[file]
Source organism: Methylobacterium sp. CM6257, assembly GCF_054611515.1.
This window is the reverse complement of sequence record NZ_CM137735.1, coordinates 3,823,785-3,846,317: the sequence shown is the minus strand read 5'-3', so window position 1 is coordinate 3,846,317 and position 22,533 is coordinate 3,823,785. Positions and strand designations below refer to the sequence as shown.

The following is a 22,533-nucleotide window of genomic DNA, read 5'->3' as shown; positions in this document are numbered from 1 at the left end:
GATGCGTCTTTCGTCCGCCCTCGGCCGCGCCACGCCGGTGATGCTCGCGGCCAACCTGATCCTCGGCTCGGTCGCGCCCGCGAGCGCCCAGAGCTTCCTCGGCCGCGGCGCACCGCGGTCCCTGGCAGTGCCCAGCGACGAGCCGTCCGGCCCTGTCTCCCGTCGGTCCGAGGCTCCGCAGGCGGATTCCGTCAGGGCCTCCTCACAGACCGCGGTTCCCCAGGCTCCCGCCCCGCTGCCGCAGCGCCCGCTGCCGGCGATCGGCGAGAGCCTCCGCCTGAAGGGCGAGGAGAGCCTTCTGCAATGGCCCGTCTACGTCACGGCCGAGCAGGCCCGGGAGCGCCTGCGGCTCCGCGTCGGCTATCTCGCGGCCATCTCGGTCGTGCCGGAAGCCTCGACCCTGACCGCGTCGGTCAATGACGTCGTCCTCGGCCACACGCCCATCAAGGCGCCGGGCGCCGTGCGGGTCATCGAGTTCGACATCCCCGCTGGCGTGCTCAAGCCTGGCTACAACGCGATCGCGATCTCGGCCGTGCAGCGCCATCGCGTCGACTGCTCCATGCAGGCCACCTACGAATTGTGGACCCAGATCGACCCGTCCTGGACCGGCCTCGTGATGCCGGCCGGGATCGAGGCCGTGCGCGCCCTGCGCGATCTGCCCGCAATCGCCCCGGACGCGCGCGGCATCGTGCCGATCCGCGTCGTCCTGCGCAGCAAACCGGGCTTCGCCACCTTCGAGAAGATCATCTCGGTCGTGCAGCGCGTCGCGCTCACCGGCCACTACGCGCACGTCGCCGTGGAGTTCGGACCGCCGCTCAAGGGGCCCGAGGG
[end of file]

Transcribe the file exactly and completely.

Source organism: Methylobacterium sp. CM6257, assembly GCF_054611515.1.
This window is the reverse complement of sequence record NZ_CM137735.1, coordinates 3,823,785-3,846,317: the sequence shown is the minus strand read 5'-3', so window position 1 is coordinate 3,846,317 and position 22,533 is coordinate 3,823,785. Positions and strand designations below refer to the sequence as shown.

The following is a 22,533-nucleotide window of genomic DNA, read 5'->3' as shown; positions in this document are numbered from 1 at the left end:
GATGCGTCTTTCGTCCGCCCTCGGCCGCGCCACGCCGGTGATGCTCGCGGCCAACCTGATCCTCGGCTCGGTCGCGCCCGCGAGCGCCCAGAGCTTCCTCGGCCGCGGCGCACCGCGGTCCCTGGCAGTGCCCAGCGACGAGCCGTCCGGCCCTGTCTCCCGTCGGTCCGAGGCTCCGCAGGCGGATTCCGTCAGGGCCTCCTCACAGACCGCGGTTCCCCAGGCTCCCGCCCCGCTGCCGCAGCGCCCGCTGCCGGCGATCGGCGAGAGCCTCCGCCTGAAGGGCGAGGAGAGCCTTCTGCAATGGCCCGTCTACGTCACGGCCGAGCAGGCCCGGGAGCGCCTGCGGCTCCGCGTCGGCTATCTCGCGGCCATCTCGGTCGTGCCGGAAGCCTCGACCCTGACCGCGTCGGTCAATGACGTCGTCCTCGGCCACACGCCCATCAAGGCGCCGGGCGCCGTGCGGGTCATCGAGTTCGACATCCCCGCTGGCGTGCTCAAGCCTGGCTACAACGCGATCGCGATCTCGGCCGTGCAGCGCCATCGCGTCGACTGCTCCATGCAGGCCACCTACGAATTGTGGACCCAGATCGACCCGTCCTGGACCGGCCTCGTGATGCCGGCCGGGATCGAGGCCGTGCGCGCCCTGCGCGATCTGCCCGCAATCGCCCCGGACGCGCGCGGCATCGTGCCGATCCGCGTCGTCCTGCGCAGCAAACCGGGCTTCGCCACCTTCGAGAAGATCATCTCGGTCGTGCAGCGCGTCGCGCTCACCGGCCACTACGCGCACGTCGCCGTGGAGTTCGGACCGCCGCTCAAGGGGCCCGAGGG